Lincolnville Historic District

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Lincolnville Historic District
St Aug Lincolnville house04.jpg
House in the district
Lincolnville Historic District is located in Florida
Lincolnville Historic District
Location St. Augustine, Florida United States
Coordinates 29°53′5″N 81°18′52″W / 29.88472°N 81.31444°W / 29.88472; -81.31444Coordinates: 29°53′5″N 81°18′52″W / 29.88472°N 81.31444°W / 29.88472; -81.31444
Area 1,400 acres (5.7 km2)
NRHP Reference # 91000979[1]
Added to NRHP November 29, 1991

The Lincolnville Historic District, established by freedmen following the American Civil War and located on the southwest peninsula of the "nation's oldest city," St. Augustine, Florida, is a U.S. Historic District (designated as such on November 29, 1991). The district is bounded by Cedar, Riberia, Cerro and Washington streets and DeSoto Place.

At the time of its National Register listing, it contained 548 historic buildings, but the city of St. Augustine engaged in extensive demolitions in Lincolnville in the 1990s. The number of surviving historic buildings was markedly reduced. Since the turn of the 21st century, the city has sought more demolitions to enable redevelopment of the area.

History[edit]

The community was established after the American Civil War in 1866 by freedmen when Peter Sanks, Matilda Papy, Harriet Weedman, Miles Hancock, Israel McKenzie, Aaron DuPont and Tom Solana leased land for $1.00 a year on what was then the west bank of Maria Sanchez Creek, across from the developed part of St. Augustine. The rest of the peninsula consisted of orange grove plantations: the Dumas plantation "Yalaha" (Seminole word for orange) at the northern end and "Buena Esperanza" (Spanish for "Good Hope") plantation at the south.

The freedmen originally called their settlement Africa, or Little Africa. After streets were laid out in 1878, it came to be known as Lincolnville (in the 1860s the northwest corner of modern Lincolnville was a 5-acre (20,000 m2) orange grove owned by Abraham Lincoln's private secretary, John Hay. He later served as Secretary of State under Theodore Roosevelt). Over the decades the settlement was expanded from this northeast area, around present-day Washington, Oneida, Dumas, St. Francis, St. Benedict and DeHaven streets, and developed the entire peninsula. It was characterized by narrow streets, small lots, and houses built close to the street line, similar to the colonial St. Augustine style and land-use pattern.[2]

When Standard Oil magnate Henry Flagler came to St. Augustine in the 1880s, he redeveloped the city to serve as a "Winter Newport," a resort for the wealthy. His changes also affected Lincolnville. He filled in the northern reaches of Maria Sanchez Creek to create high ground for development (the landfill included dirt with archeological remains excavated from the site of Fort Mose). His Standard Oil partner William Warden dredged the southern part of the creek to create what is now Maria Sanchez Lake. This expanded the eastern boundary of Lincolnville to the Ponce de Leon Barracks at 172-180 Cordova Street, now considered one of the historic district's major buildings. It was used for housing for servants and other workers at Flagler's hotels.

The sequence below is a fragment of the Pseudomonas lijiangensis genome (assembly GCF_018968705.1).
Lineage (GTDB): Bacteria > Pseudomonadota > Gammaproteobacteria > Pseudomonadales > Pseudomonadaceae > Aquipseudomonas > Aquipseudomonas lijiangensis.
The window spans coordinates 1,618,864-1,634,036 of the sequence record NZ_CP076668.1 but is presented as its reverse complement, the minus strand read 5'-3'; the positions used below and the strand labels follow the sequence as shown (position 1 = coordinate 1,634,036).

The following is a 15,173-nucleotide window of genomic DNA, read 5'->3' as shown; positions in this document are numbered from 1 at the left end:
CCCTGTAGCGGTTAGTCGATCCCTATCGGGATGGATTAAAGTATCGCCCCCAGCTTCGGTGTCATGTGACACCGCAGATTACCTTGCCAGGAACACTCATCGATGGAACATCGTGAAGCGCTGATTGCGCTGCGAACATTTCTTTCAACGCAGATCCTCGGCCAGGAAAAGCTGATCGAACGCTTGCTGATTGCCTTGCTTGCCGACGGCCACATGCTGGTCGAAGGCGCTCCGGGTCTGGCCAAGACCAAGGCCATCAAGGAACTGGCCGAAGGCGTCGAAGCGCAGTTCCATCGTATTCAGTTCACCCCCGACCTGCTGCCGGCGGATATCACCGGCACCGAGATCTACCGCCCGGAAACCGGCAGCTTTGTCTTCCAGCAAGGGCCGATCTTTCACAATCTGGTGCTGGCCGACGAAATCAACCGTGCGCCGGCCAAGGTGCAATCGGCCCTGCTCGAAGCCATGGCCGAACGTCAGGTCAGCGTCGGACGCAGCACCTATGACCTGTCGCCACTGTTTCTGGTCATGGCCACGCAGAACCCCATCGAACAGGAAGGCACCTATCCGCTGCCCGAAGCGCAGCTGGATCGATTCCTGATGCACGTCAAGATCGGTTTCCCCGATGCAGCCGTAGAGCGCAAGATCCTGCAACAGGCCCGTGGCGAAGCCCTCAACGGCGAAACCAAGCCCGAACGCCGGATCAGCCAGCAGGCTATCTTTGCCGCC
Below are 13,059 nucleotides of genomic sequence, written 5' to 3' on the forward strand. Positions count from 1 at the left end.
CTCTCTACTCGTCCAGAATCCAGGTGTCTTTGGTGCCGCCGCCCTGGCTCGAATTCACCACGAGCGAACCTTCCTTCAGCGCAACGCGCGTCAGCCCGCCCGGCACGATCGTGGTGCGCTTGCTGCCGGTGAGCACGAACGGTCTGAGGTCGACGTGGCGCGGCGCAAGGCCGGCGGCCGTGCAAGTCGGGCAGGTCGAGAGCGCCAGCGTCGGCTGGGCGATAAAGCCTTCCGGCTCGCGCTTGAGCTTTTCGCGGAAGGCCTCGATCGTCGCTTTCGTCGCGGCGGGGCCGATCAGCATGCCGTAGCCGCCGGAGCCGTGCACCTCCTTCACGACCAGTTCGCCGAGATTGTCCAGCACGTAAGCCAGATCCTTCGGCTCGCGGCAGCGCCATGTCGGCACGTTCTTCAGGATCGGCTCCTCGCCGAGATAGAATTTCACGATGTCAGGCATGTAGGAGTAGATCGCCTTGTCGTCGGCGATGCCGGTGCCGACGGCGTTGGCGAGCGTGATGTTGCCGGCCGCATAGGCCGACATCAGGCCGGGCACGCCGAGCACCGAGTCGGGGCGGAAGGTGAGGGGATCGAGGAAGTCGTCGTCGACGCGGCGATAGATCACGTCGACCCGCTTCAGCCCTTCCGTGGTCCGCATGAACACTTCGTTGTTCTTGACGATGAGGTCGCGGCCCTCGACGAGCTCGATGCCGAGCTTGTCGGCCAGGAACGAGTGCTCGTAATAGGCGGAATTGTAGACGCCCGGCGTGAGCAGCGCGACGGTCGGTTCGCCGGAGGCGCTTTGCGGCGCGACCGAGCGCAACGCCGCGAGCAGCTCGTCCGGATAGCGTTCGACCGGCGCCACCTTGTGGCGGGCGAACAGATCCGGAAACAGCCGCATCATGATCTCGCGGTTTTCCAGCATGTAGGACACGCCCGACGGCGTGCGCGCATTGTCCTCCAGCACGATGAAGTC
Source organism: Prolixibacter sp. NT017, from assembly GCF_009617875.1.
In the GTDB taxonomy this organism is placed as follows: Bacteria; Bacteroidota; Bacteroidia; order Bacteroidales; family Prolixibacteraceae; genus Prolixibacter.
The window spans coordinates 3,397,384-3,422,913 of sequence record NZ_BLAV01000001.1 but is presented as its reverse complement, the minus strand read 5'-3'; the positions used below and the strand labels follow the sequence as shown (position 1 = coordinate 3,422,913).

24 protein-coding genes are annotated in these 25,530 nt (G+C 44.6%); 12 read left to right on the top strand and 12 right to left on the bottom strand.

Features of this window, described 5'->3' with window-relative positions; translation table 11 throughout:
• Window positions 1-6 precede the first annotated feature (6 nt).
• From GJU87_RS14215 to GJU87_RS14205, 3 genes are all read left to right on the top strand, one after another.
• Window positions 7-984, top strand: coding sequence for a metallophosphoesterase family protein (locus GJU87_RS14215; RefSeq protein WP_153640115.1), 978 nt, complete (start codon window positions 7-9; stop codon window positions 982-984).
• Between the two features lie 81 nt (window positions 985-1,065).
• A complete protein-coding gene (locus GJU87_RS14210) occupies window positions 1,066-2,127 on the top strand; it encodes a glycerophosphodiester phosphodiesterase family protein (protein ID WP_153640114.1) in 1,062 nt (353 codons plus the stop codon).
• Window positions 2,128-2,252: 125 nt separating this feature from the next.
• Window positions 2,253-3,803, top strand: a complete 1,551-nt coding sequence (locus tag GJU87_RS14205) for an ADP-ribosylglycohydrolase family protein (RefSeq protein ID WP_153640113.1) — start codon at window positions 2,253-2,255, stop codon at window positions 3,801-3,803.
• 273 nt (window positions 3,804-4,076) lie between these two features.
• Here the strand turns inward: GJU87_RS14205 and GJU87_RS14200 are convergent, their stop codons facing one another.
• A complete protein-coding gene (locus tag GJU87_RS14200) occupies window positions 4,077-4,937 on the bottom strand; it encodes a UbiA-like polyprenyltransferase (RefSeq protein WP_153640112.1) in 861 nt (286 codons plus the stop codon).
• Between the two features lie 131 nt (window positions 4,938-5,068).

Some of the African-American waiters from the hotels formed America's first professional black baseball team. When they played locally, they were known as the Ponce de Leon Giants; when they played in the North, they were known as the Cuban Giants. One member of the team, Frank Grant, was later elected to the Baseball Hall of Fame. Jacksonville native and nationally known writer James Weldon Johnson wrote about the baseball team in his 1933 autobiography Along This Way.

In the 1940s the Flagler estate converted the Barracks to the Lakeside Apartments and restricted tenants to whites only under state segregation laws. In the 21st century, the building was renovated and redeveloped for condominium sales, with no mention of its interesting history.

During the mid-20th century Civil Rights era, Lincolnville was the base of activists who struggled for the end of racial segregation in schools and public facilities in St. Augustine. Subject to rising Ku Klux Klan violence, in 1964 local activists appealed for help to the Southern Christian Leadership Conference. Rev. Martin Luther King, Jr. and activists from other parts of the country came to join local activists in non-violent protests. Hundreds were arrested and filled the jails; their struggle brought national attention to the issues and aided Congressional passage of the Civil Rights Act of 1964 and the Voting Rights Act of 1965.

Recognition and redevelopment[edit]

After the end of legal segregation, some African Americans began to move to other areas of newer, suburban housing, joining the major postwar trend in the United States. Related changes reduced employment in this area and population, but the city wanted to recognize the rich history and architectural resources. In 1991 the Lincolnville Historic District was documented and listed on the National Register of Historic Places. Bounded by Cedar, Riberia, Cerro and Washington streets and DeSoto Place, it contained 548 historic buildings.

At the same time, migration to Florida from other parts of the country increased. The city of St. Augustine supported demolition of deteriorating buildings in order to redevelop some of the Lincolnville area, and numerous historic buildings were taken down. In the 21st century, redevelopment pressure has continued, as new development is yielding higher rates of profit.

See also[edit]

St. Benedict the Moor School

References[edit]

  1. ^ "National Register of Historical Places - Florida (FL), St. Johns County". National Register of Historic Places. National Park Service. 2007-02-15. 
  2. ^ Travel: "Lincolnville, Florida", National Park Service

External links[edit]